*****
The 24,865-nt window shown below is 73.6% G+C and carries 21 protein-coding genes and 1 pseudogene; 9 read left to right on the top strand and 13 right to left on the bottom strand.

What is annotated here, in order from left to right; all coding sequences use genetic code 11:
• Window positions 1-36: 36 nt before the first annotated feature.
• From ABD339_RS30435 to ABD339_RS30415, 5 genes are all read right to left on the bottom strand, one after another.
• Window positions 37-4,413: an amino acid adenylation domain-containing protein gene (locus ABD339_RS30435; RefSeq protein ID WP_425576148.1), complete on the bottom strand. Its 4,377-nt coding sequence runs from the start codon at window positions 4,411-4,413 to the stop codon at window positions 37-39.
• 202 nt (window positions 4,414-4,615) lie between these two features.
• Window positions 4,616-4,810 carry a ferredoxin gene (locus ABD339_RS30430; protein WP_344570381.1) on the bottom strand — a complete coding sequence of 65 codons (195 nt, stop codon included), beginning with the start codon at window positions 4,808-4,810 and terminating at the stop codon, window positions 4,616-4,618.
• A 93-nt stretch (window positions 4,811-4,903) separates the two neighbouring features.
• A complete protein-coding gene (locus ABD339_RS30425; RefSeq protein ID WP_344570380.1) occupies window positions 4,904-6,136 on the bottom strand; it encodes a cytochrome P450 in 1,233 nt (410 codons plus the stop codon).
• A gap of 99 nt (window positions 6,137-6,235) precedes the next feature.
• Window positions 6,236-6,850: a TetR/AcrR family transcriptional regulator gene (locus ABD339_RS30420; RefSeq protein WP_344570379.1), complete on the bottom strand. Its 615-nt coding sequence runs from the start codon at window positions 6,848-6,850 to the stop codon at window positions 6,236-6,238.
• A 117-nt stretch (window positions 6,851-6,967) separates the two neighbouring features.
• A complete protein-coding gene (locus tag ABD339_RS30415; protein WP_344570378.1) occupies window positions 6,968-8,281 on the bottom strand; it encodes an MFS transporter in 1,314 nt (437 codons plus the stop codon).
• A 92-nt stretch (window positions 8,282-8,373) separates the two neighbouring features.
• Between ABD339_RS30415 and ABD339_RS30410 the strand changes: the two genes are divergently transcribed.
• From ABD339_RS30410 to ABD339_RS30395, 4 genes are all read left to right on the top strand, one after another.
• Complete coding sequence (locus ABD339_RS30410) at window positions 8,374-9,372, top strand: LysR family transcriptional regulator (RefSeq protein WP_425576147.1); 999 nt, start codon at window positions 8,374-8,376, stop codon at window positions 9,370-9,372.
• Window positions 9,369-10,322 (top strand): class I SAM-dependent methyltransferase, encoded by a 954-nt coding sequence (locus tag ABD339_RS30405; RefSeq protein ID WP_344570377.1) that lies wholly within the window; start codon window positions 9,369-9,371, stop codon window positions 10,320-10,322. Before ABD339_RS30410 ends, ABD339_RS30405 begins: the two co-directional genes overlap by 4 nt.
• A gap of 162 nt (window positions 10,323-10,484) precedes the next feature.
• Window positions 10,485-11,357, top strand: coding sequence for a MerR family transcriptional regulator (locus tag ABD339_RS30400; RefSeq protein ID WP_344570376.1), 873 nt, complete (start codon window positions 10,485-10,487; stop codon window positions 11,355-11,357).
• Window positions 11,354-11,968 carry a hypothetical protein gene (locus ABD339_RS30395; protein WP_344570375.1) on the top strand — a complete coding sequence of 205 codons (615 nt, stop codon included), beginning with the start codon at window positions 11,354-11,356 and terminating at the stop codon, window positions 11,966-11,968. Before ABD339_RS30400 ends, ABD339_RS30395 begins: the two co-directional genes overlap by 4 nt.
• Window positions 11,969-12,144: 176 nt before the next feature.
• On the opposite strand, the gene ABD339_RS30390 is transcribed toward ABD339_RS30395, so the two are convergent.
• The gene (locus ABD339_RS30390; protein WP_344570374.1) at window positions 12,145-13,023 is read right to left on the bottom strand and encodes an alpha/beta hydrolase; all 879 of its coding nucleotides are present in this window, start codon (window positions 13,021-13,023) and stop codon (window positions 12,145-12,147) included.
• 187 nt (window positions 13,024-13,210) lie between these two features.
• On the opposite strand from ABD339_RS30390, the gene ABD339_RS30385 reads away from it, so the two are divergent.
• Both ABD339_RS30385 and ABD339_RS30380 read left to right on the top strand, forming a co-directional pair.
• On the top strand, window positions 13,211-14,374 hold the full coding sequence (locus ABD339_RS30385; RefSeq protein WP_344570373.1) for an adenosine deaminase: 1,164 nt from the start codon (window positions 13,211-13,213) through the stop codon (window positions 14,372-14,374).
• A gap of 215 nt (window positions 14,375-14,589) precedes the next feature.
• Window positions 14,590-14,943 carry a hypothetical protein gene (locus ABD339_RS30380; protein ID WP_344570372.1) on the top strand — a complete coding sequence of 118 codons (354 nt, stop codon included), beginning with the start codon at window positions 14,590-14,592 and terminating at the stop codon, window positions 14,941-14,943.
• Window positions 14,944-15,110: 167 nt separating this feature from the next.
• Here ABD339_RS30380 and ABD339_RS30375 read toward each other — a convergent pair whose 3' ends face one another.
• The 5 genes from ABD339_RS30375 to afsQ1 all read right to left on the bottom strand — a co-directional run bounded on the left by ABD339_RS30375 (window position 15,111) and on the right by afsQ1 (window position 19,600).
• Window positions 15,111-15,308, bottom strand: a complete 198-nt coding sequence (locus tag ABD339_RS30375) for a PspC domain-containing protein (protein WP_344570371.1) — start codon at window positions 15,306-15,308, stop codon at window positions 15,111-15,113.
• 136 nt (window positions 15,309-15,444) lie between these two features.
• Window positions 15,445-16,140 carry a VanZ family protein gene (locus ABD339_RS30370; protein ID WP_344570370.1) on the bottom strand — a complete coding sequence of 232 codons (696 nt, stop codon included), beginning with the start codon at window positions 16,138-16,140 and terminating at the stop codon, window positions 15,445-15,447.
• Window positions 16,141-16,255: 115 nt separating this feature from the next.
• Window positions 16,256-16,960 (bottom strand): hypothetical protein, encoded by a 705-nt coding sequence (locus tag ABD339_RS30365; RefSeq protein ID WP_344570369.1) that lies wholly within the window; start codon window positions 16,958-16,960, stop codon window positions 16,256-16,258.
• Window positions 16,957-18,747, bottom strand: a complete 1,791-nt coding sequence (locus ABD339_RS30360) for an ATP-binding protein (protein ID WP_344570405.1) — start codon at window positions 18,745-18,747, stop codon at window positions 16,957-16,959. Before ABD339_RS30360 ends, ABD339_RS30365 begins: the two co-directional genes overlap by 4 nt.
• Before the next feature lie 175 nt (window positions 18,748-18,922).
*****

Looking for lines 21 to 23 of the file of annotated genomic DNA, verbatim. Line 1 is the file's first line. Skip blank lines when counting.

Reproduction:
• Window positions 11,354-11,968 carry a hypothetical protein gene (locus ABD339_RS30395; protein WP_344570375.1) on the top strand — a complete coding sequence of 205 codons (615 nt, stop codon included), beginning with the start codon at window positions 11,354-11,356 and terminating at the stop codon, window positions 11,966-11,968. Before ABD339_RS30400 ends, ABD339_RS30395 begins: the two co-directional genes overlap by 4 nt.
• Window positions 11,969-12,144: 176 nt before the next feature.
• On the opposite strand, the gene ABD339_RS30390 is transcribed toward ABD339_RS30395, so the two are convergent.